Now Avis has kicked workers in the teeth. It plans to sack all 175 workers at the call centre and relocate to Manchester. 'The news came out of the blue. We were devastated. I felt betrayed having worked so hard,' says the worker. 'They told us that they wanted to go to Manchester because there were more bilingual people there! That's ridiculous. The real reason is because they want to get away with paying lower salaries and with lower costs. There's only two words that count for them – profits and shareholders. We are expendable. They can just throw away our experience and hard work. The redundancy notices are due to go out this December – just before Christmas. What a present! People are not sleeping at all at night because they are so frightened for the future. Many of the women who work here are breadwinners, responsible for paying the mortgage and keeping their whole families afloat. Now they're left with nothing but worry and stress. It makes me so mad. People do their best, work as hard as they can, and this is how we are rewarded. These firms should be harnessing people's talents. Instead they are trampling on them.'
The 24 hour nightmare
'THE 24 hour society' is supposed to offer us more freedom of choice – to shop, eat or pay bills at any time of the day. But the hype masks a grim reality for the workers who are forced to work at all hours of day and night. A third of a million people now work between the hours of 2am and 5am. The figure will double over the next ten years. But working such hours causes dire health problems. It can wreck relationships and ruin every aspect of people's lives.
Professsor Simon Folkard of the International Commission on Occupational Health says, 'Disturbances caused by night work result in fatigue which can in turn lead to chronic fatigue, malaise, anxiety and depression. If it continues for long enough, people can get gastro-intestinal problems and eventually symptoms of cardio vascular disease.' Workers often have no choice. They have to work nights or face losing their jobs. They face the grim combination of old style exploitation and new style flexibility – what some commentators have dubbed 'flexploitation'.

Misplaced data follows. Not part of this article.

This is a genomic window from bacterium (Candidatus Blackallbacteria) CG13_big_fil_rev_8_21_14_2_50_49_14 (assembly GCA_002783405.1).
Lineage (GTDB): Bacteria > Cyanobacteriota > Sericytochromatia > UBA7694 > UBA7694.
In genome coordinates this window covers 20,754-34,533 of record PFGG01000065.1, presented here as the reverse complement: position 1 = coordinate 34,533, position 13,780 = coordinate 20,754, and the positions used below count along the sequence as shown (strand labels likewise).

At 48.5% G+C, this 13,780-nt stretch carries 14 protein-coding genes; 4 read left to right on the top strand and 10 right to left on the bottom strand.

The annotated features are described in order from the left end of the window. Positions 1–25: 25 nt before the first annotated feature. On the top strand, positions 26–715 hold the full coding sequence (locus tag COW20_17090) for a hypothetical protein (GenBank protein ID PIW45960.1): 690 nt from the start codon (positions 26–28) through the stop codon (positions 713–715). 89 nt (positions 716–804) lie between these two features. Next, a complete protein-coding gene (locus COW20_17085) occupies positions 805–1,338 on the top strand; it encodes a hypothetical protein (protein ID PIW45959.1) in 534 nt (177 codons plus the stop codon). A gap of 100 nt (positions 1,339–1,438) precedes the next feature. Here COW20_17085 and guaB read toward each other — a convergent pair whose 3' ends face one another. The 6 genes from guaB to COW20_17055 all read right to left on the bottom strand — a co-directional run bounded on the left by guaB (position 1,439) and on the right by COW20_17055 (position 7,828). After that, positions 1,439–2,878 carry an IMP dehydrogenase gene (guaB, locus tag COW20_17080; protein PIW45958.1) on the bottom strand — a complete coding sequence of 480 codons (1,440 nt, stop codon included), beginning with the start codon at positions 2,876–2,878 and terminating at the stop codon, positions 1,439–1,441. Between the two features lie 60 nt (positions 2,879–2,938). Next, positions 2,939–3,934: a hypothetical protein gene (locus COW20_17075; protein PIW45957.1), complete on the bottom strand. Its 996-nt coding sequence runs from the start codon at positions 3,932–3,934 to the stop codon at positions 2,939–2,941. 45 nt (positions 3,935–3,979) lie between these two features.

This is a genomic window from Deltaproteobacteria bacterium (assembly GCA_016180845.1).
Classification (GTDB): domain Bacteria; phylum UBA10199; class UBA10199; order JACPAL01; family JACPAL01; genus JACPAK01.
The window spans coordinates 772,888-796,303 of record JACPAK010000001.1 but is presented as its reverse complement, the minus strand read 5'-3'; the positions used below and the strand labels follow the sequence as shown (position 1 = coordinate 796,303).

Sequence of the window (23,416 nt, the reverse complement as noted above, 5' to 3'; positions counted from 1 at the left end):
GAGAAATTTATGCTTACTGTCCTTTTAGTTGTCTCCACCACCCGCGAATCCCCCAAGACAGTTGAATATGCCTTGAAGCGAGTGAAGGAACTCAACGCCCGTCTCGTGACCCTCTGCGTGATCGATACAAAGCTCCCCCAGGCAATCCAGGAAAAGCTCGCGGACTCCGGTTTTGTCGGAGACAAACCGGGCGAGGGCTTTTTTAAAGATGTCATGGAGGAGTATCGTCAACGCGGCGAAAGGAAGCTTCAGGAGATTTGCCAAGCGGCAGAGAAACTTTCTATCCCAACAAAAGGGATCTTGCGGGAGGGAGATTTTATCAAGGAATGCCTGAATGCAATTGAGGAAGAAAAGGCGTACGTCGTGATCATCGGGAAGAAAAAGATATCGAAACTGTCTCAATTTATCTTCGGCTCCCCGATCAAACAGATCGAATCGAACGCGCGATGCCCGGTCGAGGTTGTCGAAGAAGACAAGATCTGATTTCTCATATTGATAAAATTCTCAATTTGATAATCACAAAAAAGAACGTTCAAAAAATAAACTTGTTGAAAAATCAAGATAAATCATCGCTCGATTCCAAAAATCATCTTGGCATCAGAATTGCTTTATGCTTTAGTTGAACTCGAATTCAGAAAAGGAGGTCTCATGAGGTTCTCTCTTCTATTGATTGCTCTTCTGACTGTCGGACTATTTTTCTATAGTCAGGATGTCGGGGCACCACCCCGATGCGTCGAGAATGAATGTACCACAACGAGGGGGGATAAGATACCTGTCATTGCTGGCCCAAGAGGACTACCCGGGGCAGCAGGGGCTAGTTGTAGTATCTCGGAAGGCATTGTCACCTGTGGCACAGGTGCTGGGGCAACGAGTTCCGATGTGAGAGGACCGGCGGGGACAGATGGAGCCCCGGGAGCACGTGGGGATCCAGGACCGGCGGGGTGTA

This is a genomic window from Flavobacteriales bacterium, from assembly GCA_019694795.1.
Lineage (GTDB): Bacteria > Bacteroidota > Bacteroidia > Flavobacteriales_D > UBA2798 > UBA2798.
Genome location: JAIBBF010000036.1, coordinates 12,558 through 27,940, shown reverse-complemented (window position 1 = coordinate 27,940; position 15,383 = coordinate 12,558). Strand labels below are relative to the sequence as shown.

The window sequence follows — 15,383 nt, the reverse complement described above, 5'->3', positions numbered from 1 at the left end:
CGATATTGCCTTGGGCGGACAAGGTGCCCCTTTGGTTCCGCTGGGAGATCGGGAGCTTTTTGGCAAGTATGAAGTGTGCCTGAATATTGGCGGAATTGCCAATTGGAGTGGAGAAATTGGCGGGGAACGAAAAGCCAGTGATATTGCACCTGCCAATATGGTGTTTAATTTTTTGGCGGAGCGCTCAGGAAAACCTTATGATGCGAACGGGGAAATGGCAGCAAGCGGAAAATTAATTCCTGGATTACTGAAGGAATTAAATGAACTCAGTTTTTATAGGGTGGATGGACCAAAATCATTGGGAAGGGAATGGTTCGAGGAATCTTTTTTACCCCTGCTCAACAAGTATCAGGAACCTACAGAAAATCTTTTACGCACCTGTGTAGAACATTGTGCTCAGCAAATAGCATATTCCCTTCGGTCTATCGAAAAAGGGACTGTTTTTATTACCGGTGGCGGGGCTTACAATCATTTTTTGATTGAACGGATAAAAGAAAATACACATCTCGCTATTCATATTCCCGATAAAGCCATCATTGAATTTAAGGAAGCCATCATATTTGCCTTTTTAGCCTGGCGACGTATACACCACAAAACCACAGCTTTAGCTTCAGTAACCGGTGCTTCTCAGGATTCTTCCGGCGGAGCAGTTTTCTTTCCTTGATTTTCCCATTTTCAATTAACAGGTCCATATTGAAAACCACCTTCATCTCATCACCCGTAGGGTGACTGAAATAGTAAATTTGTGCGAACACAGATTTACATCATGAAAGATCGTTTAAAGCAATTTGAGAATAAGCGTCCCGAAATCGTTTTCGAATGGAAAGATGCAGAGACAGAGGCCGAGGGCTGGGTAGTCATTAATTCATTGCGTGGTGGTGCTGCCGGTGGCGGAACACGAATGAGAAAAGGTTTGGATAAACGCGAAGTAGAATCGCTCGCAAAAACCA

Julie Wood, who works at First Direct's 24 hour call centre, explains how people are forced into taking such jobs. I've worked nights for four years. I started because I used to work evenings and never spent any time with my family. It suited me to work at night while my daughter is asleep and for me to sleep while she's at school. It's got harder for me now as I've recently come back from maternity leave and can only nap during the day when my baby naps. I've reduced my hours but that still means I'm up for almost 24 hours on a Friday, and by Saturday morning I'm pretty exhausted.'
Yet why do we need supermarkets and banking 24 hours a day? The only reason is because so many other workers are now also forced to work crazy, unsociable shift patterns. How many of us would choose to zip round Tesco at four in the morning unless we had just finished a night shift ourselves? Bosses could employ more workers to ease the burden of those in work and to give those on the dole a chance of a job. Instead they make workers do longer, harder hours and then threaten them with the dole if they don't keep up productivity. They have created a vicious circle where more and more workers endanger all aspects of their physical and emotional health just to keep pumping out profits.
Stressed right out
A MASSIVE 91 percent of call centre workers feel they suffer from stress, according to a survey carried out by the Communication Workers Union. Some 36 percent of workers had sought medical attention. 64 percent had been threatened with disciplinary action.